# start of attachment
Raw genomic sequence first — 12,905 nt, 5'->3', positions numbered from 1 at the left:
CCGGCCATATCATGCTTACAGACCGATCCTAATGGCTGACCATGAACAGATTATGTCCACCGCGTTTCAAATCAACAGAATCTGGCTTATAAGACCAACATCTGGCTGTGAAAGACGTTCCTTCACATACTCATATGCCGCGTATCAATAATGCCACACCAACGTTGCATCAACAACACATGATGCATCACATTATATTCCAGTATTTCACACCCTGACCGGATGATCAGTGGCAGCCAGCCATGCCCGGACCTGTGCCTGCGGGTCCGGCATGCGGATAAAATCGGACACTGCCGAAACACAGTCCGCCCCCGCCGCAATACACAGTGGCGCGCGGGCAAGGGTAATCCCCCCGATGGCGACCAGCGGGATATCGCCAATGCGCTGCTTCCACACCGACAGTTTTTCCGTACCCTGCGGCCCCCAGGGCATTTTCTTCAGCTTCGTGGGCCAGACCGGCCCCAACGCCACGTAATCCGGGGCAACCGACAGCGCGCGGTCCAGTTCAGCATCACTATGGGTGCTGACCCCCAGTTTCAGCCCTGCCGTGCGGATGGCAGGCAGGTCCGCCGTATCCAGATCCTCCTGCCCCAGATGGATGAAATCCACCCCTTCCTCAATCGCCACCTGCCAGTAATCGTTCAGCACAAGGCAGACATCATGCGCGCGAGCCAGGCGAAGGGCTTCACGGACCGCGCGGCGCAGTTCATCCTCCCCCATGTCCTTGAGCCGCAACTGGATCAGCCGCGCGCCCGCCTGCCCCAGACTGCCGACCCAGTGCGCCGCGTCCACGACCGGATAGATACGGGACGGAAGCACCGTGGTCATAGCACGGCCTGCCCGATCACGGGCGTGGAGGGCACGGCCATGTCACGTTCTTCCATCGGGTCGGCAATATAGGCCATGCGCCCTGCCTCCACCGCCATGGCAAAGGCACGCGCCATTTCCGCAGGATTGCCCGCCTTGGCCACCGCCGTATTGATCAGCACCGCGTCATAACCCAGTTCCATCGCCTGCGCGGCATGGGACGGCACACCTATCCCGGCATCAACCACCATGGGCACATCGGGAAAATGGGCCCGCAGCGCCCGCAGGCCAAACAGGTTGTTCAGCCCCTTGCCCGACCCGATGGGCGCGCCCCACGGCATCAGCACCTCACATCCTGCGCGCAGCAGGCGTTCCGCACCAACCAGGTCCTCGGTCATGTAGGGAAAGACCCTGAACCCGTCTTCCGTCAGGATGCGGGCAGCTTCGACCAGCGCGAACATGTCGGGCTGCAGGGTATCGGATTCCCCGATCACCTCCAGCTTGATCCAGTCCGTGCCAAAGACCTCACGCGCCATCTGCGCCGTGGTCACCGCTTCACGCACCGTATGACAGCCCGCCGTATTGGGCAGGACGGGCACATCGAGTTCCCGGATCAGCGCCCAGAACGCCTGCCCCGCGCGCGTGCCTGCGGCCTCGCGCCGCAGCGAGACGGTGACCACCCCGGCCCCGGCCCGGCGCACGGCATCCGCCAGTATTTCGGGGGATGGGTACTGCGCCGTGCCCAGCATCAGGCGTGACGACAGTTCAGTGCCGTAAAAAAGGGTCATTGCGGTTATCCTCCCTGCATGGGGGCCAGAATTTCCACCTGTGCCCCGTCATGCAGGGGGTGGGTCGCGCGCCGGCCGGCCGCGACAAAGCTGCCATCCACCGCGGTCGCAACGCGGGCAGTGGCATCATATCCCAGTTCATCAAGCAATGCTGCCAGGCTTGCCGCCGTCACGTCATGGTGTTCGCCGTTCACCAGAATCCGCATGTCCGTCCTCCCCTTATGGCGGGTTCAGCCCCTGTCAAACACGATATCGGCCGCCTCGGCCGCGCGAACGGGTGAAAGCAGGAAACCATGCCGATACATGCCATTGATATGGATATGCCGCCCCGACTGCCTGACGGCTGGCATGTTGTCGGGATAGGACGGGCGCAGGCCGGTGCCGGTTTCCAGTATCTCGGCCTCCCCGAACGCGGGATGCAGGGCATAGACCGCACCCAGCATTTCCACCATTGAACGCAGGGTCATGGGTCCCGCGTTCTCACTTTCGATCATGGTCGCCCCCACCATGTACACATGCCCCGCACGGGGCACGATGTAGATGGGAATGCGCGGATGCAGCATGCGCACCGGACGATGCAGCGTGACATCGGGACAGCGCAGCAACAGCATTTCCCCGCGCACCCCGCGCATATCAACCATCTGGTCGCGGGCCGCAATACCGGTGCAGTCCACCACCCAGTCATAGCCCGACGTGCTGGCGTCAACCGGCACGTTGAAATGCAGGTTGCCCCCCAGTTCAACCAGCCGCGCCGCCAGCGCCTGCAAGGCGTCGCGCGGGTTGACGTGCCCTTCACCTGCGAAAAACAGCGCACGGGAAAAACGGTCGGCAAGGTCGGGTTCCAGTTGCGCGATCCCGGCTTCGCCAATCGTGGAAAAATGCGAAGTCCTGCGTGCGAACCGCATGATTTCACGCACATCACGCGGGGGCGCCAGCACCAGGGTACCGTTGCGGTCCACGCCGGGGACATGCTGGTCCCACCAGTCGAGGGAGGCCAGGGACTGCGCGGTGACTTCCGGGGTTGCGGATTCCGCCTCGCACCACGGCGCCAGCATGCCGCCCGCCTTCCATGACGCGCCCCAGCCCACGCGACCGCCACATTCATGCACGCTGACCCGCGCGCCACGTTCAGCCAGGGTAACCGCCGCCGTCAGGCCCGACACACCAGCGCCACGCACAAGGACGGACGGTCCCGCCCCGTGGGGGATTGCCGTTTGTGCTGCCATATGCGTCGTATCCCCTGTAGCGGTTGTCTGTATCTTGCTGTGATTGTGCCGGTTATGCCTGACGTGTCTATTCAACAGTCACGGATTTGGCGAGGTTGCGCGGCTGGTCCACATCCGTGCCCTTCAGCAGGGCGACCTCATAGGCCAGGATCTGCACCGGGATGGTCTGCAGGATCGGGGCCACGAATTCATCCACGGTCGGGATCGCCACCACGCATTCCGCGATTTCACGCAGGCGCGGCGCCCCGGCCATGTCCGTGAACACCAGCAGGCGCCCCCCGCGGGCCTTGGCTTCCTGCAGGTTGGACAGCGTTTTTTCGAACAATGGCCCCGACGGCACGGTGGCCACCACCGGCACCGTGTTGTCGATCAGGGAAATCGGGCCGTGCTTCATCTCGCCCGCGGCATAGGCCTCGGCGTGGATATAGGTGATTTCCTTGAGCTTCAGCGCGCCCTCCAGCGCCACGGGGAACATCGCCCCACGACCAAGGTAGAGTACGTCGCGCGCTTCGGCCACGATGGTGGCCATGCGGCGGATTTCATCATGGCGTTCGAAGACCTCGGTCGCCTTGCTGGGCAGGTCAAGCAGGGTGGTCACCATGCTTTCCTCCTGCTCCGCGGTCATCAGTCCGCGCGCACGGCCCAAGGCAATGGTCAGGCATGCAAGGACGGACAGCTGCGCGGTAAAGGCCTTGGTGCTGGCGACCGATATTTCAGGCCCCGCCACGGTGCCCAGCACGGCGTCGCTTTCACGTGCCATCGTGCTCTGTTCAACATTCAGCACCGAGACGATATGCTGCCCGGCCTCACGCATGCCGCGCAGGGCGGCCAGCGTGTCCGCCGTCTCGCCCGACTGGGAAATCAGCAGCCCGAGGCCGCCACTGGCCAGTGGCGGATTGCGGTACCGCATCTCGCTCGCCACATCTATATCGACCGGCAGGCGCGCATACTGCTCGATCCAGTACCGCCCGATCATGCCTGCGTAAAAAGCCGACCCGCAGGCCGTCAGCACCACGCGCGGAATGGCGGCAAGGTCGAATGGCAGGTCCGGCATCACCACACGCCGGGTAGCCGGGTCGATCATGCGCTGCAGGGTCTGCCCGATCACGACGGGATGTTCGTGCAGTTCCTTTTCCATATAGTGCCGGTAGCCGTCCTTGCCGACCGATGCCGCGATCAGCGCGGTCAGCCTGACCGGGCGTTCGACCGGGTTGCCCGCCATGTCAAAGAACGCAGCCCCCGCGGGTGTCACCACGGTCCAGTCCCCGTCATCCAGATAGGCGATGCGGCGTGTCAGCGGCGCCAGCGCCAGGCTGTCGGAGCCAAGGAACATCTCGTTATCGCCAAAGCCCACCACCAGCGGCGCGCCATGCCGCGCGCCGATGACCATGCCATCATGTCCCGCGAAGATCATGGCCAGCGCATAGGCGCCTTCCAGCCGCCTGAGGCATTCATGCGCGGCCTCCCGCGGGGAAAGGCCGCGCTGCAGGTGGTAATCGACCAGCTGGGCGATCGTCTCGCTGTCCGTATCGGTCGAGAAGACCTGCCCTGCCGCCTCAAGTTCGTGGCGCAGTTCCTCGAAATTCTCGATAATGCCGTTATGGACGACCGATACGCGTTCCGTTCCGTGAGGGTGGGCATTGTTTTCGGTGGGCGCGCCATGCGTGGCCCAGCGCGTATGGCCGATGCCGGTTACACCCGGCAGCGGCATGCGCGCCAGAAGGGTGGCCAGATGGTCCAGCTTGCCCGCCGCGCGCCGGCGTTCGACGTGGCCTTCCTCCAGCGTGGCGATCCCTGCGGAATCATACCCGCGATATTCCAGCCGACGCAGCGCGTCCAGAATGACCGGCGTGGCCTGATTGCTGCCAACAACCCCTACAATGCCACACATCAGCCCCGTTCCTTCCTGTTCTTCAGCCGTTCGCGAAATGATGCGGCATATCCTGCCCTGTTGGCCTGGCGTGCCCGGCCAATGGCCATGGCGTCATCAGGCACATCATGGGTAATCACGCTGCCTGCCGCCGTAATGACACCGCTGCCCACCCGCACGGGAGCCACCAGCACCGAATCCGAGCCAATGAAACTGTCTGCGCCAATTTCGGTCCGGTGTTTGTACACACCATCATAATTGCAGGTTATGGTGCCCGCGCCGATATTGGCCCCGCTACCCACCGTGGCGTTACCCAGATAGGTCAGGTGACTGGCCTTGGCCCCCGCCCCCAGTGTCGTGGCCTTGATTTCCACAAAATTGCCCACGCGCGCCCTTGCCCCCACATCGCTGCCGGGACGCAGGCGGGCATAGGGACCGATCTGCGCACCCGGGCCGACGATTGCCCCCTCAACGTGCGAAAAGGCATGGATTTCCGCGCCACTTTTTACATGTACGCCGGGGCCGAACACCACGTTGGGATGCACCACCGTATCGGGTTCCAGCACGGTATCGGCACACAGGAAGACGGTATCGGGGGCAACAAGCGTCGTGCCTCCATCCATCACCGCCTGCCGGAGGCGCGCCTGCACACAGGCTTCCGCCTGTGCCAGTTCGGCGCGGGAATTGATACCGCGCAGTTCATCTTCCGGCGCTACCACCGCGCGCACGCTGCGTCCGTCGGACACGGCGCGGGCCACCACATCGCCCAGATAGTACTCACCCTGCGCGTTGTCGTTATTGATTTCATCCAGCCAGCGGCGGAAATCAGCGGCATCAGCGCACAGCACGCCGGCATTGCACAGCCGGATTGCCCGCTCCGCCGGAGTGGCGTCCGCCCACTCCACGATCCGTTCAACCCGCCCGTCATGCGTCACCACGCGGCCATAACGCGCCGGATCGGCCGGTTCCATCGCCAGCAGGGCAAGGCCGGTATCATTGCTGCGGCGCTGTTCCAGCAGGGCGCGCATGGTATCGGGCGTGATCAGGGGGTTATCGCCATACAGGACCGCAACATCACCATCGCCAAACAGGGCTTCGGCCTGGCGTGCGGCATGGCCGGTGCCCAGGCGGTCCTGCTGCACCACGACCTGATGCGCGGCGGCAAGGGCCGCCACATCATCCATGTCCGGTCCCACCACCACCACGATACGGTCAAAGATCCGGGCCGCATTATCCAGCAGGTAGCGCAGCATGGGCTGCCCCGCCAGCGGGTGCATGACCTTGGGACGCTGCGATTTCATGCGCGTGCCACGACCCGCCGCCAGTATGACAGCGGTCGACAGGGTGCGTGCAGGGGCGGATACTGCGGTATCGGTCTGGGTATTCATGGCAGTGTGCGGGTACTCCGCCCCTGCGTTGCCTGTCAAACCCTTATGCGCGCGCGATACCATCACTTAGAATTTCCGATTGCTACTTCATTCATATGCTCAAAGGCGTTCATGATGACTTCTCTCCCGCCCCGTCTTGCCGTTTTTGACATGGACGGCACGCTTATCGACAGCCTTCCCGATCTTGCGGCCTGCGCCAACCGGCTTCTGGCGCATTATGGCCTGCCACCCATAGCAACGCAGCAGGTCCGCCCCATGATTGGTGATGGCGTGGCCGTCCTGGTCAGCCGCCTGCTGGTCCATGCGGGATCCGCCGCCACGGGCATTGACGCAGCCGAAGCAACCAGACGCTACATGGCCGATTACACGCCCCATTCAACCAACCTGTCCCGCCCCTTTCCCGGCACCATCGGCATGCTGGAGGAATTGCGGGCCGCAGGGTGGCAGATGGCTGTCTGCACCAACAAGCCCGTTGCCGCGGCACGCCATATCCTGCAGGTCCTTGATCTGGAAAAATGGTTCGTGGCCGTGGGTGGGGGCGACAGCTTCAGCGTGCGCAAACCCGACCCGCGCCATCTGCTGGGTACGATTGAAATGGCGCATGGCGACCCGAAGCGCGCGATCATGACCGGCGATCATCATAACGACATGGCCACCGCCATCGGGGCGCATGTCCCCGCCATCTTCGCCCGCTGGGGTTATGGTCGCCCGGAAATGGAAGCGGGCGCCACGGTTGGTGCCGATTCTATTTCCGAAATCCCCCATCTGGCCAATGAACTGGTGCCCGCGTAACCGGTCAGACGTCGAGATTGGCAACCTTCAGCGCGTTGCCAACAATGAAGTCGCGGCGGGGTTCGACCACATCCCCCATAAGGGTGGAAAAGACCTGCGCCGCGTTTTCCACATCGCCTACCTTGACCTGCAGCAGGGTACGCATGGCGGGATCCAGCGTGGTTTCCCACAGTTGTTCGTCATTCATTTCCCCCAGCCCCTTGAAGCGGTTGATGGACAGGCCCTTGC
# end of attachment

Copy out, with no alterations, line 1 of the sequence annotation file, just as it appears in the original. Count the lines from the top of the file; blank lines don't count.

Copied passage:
Raw genomic sequence first — 12,905 nt, 5'->3', positions numbered from 1 at the left: